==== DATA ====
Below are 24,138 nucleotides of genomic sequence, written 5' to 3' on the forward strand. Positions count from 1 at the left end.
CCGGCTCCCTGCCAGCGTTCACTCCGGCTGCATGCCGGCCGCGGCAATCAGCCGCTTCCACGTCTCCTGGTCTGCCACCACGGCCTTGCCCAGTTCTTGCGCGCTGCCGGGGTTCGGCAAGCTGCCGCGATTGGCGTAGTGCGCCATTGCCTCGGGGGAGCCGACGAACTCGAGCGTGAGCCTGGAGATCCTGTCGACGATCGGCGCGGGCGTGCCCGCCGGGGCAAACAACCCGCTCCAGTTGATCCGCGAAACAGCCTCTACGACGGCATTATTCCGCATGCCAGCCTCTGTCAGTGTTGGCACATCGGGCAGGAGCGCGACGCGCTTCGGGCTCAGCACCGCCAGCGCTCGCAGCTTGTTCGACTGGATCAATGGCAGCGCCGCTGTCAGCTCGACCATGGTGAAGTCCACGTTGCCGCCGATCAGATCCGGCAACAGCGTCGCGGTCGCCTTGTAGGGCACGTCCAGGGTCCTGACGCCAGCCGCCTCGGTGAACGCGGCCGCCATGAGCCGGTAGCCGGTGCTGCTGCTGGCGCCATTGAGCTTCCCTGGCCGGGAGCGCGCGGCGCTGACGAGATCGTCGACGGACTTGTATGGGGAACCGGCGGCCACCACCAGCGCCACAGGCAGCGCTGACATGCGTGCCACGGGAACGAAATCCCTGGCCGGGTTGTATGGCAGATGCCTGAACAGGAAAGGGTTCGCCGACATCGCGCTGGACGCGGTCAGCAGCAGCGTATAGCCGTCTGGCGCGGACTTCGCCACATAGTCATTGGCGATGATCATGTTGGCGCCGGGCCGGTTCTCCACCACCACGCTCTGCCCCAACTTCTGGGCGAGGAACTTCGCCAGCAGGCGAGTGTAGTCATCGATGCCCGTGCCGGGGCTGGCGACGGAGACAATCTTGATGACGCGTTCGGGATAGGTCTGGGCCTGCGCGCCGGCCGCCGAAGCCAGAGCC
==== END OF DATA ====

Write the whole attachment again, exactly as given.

Below are 24,138 nucleotides of genomic sequence, written 5' to 3' on the forward strand. Positions count from 1 at the left end.
CCGGCTCCCTGCCAGCGTTCACTCCGGCTGCATGCCGGCCGCGGCAATCAGCCGCTTCCACGTCTCCTGGTCTGCCACCACGGCCTTGCCCAGTTCTTGCGCGCTGCCGGGGTTCGGCAAGCTGCCGCGATTGGCGTAGTGCGCCATTGCCTCGGGGGAGCCGACGAACTCGAGCGTGAGCCTGGAGATCCTGTCGACGATCGGCGCGGGCGTGCCCGCCGGGGCAAACAACCCGCTCCAGTTGATCCGCGAAACAGCCTCTACGACGGCATTATTCCGCATGCCAGCCTCTGTCAGTGTTGGCACATCGGGCAGGAGCGCGACGCGCTTCGGGCTCAGCACCGCCAGCGCTCGCAGCTTGTTCGACTGGATCAATGGCAGCGCCGCTGTCAGCTCGACCATGGTGAAGTCCACGTTGCCGCCGATCAGATCCGGCAACAGCGTCGCGGTCGCCTTGTAGGGCACGTCCAGGGTCCTGACGCCAGCCGCCTCGGTGAACGCGGCCGCCATGAGCCGGTAGCCGGTGCTGCTGCTGGCGCCATTGAGCTTCCCTGGCCGGGAGCGCGCGGCGCTGACGAGATCGTCGACGGACTTGTATGGGGAACCGGCGGCCACCACCAGCGCCACAGGCAGCGCTGACATGCGTGCCACGGGAACGAAATCCCTGGCCGGGTTGTATGGCAGATGCCTGAACAGGAAAGGGTTCGCCGACATCGCGCTGGACGCGGTCAGCAGCAGCGTATAGCCGTCTGGCGCGGACTTCGCCACATAGTCATTGGCGATGATCATGTTGGCGCCGGGCCGGTTCTCCACCACCACGCTCTGCCCCAACTTCTGGGCGAGGAACTTCGCCAGCAGGCGAGTGTAGTCATCGATGCCCGTGCCGGGGCTGGCGACGGAGACAATCTTGATGACGCGTTCGGGATAGGTCTGGGCCTGCGCGCCGGCCGCCGAAGCCAGAGCC